How to easily exclude packages from apt-get upgrades

Once you’ve got the hang of Debian/Ubuntu’s package management system and have had a fine time smoothly upgrading your system periodically, at some point the inevitable will happen: while upgrading a package something will get installed that will break something else.

It could be, as happened to me recently, a version of Google Chrome that won’t play nice with some element of Gnome or the GTK toolkit – any button on a webpage that should launch a dialogue box took minutes to do so. Several minutes. So we need to reverse this, by downgrading the package to the previous version, and then prevent it from being reinstalled automatically. How?

The most common Debian package manager frontend is apt-get. There are a number of different options, from powerful but complex dpkg, it’s more user-friendly brother aptitude, to the full blown X-windows GUI of synaptic. But apt-get is most people’s first choice, the most straightforward, and the one which comes with no obvious switch or option included – the following demonstrates how.


1) Remove and downgrade the problem package

This is straightforward. First find the problematic package version:

$ sudo cat /var/log/apt/term.log | grep google-chrome-stable
Setting up google-chrome-stable (32.0.1700.77-1) ...
Preparing to replace google-chrome-stable 32.0.1700.77-1 (using .../google-chrome-stable_32.0.1700.102-1_amd64.deb) ...
Unpacking replacement google-chrome-stable ...
Setting up google-chrome-stable (32.0.1700.102-1) ...

There in the apt logfile is the output of the apt-get command that installed the package we want to replace, version 32.0.1700.102-1. Now we find the packages in the apt package cache:

$ ls -l /var/cache/apt/archives/google-chrome-stable*

There’s the last few versions. It’s simple enough to replace the most recent with the previous version using dpkg.

$ dpkg -i /var/cache/apt/archives/google-chrome-stable_32.0.1700.77-1_amd64.deb


2) Prevent the next apt-get update or dist-update from upgrading the package

The package manager records packages as flagged in one or more of various states, such as installed (or set to be installed), not installed (or set to be removed) or held. For this purpose we need to hold the package. There are two ways of doing this.

One is to use dpkg again, using –set-selections to set the package flags.

$ echo "google-chrome-stable hold" | sudo dpkg --set-selections

(note it’s dpkg that requires root privileges, not echo)

We can check this has worked:

$ dpkg --list | grep google-chrome-stable
hi google-chrome-stable 32.0.1700.77-1 amd64 The web browser from Google

Where the “hi” at the beginning of the line stands for “hold” and “installed”. You can read up more about the different package statuses, how to check them and what they mean in the dpkg-query manpage.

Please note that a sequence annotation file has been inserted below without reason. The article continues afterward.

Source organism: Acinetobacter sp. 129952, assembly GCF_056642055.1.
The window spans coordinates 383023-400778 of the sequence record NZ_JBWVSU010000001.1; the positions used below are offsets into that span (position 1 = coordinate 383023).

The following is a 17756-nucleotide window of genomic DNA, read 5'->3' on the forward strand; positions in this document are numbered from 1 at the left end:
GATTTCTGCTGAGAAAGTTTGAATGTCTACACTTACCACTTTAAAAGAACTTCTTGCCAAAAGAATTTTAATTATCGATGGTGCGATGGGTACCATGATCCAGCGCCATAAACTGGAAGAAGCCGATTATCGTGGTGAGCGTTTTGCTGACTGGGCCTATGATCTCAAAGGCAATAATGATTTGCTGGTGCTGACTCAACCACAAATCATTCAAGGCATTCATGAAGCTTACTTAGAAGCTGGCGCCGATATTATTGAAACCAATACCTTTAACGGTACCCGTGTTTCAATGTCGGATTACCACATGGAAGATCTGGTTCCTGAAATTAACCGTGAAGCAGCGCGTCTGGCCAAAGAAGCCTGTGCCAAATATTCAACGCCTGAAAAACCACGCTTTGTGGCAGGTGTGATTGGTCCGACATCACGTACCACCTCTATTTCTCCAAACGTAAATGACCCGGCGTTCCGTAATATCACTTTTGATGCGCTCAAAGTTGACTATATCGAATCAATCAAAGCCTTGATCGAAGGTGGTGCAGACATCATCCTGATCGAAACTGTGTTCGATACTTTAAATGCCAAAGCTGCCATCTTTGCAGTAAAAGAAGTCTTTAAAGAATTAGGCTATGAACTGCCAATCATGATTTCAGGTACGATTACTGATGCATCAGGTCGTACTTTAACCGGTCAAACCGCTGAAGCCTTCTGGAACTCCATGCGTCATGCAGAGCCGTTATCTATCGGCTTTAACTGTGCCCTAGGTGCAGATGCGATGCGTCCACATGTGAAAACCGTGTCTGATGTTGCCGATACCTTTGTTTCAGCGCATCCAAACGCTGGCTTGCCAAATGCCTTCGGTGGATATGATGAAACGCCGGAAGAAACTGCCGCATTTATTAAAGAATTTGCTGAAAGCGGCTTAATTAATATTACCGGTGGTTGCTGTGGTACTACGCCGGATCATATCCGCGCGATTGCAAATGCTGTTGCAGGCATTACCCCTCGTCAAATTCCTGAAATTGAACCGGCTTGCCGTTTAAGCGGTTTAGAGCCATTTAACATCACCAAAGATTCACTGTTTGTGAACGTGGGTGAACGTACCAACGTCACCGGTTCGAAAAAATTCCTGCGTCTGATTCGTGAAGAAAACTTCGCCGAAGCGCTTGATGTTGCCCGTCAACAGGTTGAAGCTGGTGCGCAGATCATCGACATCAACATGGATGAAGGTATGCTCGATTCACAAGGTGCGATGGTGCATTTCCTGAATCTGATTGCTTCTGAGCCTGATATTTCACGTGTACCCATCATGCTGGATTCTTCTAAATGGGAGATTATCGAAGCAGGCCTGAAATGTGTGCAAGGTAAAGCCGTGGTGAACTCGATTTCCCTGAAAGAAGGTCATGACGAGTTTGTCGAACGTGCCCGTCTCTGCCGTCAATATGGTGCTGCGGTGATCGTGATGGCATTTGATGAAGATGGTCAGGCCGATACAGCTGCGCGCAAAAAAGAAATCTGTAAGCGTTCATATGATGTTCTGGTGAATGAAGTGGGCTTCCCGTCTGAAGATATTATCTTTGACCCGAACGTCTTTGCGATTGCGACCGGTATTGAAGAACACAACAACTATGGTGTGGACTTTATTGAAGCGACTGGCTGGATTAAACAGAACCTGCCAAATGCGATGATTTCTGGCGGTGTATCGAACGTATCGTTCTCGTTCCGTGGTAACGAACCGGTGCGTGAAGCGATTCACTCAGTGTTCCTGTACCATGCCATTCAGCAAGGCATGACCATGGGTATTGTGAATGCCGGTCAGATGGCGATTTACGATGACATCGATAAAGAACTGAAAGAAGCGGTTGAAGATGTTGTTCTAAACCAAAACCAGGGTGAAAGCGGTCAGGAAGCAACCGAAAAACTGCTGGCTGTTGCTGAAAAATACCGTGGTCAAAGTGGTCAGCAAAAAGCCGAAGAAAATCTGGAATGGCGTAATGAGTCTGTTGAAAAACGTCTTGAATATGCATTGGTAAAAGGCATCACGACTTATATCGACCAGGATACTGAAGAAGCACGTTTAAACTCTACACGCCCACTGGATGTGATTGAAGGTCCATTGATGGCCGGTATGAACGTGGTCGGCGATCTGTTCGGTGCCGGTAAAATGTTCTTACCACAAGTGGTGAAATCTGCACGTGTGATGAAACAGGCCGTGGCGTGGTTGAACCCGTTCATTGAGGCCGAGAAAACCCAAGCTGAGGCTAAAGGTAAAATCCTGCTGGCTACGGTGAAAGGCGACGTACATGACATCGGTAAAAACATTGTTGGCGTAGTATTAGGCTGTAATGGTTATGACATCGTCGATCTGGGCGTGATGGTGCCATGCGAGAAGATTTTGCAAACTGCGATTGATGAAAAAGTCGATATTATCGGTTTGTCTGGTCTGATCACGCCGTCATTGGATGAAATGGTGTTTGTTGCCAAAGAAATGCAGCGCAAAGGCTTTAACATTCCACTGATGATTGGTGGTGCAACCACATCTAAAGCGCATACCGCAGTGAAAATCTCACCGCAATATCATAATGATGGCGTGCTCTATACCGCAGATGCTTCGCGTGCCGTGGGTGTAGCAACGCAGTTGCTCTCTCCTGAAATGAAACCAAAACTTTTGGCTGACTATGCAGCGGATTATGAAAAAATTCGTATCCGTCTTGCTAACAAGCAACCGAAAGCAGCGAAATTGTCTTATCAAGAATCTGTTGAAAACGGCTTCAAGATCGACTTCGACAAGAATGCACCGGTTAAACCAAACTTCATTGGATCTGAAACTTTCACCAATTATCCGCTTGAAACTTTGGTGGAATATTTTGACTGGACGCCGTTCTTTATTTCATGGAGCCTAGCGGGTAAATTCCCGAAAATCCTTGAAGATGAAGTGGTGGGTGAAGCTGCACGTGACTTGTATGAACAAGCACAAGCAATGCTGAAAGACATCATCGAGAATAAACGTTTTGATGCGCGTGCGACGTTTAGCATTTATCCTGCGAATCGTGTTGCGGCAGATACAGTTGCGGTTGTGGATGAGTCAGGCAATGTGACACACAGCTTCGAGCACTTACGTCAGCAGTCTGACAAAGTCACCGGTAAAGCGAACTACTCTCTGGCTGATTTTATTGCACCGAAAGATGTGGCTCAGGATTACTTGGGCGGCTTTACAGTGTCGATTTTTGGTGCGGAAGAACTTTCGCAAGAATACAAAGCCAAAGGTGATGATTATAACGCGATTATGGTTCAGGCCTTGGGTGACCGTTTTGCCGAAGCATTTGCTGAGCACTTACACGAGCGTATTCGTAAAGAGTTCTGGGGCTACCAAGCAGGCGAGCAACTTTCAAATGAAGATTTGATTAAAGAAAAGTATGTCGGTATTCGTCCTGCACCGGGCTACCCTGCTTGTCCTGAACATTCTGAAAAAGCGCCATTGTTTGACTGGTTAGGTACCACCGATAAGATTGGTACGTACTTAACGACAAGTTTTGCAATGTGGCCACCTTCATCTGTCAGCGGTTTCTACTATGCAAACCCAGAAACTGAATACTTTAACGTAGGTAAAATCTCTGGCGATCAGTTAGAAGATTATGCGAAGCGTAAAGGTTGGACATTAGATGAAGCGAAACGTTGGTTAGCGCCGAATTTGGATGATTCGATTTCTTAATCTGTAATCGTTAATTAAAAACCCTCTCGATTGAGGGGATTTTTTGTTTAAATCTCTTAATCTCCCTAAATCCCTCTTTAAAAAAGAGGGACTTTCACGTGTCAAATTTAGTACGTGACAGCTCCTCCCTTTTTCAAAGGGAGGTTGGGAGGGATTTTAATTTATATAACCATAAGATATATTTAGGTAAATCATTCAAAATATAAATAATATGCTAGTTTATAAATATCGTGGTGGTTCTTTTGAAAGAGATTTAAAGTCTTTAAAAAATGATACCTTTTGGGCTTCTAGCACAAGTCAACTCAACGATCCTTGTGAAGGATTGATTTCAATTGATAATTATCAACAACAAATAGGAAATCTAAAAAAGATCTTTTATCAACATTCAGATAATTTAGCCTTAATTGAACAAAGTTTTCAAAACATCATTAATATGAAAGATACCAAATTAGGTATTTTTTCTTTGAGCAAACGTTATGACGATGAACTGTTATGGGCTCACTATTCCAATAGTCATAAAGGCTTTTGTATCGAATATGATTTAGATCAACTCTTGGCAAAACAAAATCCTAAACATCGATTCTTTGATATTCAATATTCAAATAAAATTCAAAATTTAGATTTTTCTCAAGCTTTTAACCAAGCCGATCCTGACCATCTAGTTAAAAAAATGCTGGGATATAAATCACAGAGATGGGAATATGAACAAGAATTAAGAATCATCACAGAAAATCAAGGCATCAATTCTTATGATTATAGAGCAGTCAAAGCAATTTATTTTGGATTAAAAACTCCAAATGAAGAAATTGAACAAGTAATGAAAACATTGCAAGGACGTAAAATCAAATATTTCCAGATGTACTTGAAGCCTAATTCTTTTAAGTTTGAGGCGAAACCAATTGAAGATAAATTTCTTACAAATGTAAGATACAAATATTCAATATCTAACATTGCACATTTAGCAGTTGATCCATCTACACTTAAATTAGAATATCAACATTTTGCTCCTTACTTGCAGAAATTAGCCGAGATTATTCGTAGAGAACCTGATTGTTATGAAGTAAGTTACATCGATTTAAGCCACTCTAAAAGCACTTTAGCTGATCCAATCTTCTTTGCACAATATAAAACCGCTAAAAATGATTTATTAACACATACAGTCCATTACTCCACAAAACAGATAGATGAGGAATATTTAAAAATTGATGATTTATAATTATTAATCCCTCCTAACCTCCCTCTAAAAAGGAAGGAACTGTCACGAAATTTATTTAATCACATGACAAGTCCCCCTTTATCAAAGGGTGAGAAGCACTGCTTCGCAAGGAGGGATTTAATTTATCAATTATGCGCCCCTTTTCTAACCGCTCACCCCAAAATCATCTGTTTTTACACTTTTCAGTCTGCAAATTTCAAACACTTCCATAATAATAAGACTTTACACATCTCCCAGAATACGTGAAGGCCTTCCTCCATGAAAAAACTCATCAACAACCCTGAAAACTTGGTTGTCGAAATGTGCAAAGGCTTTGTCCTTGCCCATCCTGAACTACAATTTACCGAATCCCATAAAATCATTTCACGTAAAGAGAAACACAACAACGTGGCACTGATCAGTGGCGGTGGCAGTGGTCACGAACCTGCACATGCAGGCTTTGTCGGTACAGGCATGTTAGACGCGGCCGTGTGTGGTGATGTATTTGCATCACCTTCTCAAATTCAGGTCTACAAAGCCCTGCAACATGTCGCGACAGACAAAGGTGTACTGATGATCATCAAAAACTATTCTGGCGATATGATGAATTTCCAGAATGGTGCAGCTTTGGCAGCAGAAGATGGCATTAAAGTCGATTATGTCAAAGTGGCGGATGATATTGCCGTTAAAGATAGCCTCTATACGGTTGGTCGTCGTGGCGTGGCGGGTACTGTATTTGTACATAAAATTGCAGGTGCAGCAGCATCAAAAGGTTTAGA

Now when we run an upgrade using apt-get, the held package will be ignored:

$ sudo apt-get upgrade
Reading package lists... Done
Building dependency tree
Reading state information... Done
The following packages have been kept back:
The following packages will be upgraded:
curl libcurl3 libcurl3-gnutls
3 upgraded, 0 newly installed, 0 to remove and 1 not upgraded.
Need to get 1,258 kB of archives.
After this operation, 39.9 kB of additional disk space will be used.
Do you want to continue [Y/n]?

You can easily check which version of the held package installed and the package offered from the repo by running apt-get install on the package with the -s (“simulate”) switch, which reports the package versions:

$ sudo apt-get install google-chrome-stable -s
Reading package lists... Done
Building dependency tree
Reading state information... Done
The following held packages will be changed:
The following packages will be upgraded:
1 upgraded, 0 newly installed, 0 to remove and 0 not upgraded.
Inst google-chrome-stable [32.0.1700.77-1] (32.0.1700.107-1 Google:1.0/stable [amd64])
Conf google-chrome-stable (32.0.1700.107-1 Google:1.0/stable [amd64])

At some point we’ll want to reverse this decision, as bugs will have been fixed and versions incremented. So we can unhold the package by setting it to install, where the “ii” refers to “set for installation” and “installed”:

$ echo "google-chrome-stable install" | sudo dpkg --set-selections
$ dpkg --list | grep google-chrome-stable
ii google-chrome-stable 32.0.1700.77-1 amd64 The web browser from Google


The alternative is to use apt-mark. This is chiefly for marking packages as either automatically or manually installed, which affects how they respond to being installed, upgraded or removed as dependencies to other packages. For example, a package set to auto will be automatically installed as a dependency to another package if required, and automatically removed if not required; those set to manual will not.

But it also can be used to hold packages – in fact, it is a wrapper around dpkg --set-selections, and works in exactly the same way albeit in a slightly simpler fashion.

$ apt-mark hold google-chrome-stable
$ apt-mark showhold
$ sudo apt-mark unhold google-chrome-stable
$ apt-mark showhold

And there you are. More straightforward than pinning using apt’s preferences file (with less margin for disaster), and easily reversible.

One Comment

  1. Hajo Baess wrote:

    Thank you for this great tutorial! I needed to prevent a Firefox upgrade for similar reasons as you described above with Chrome. And it works perfectly. I gladly bookmarked it for later use. You never know…

    All best

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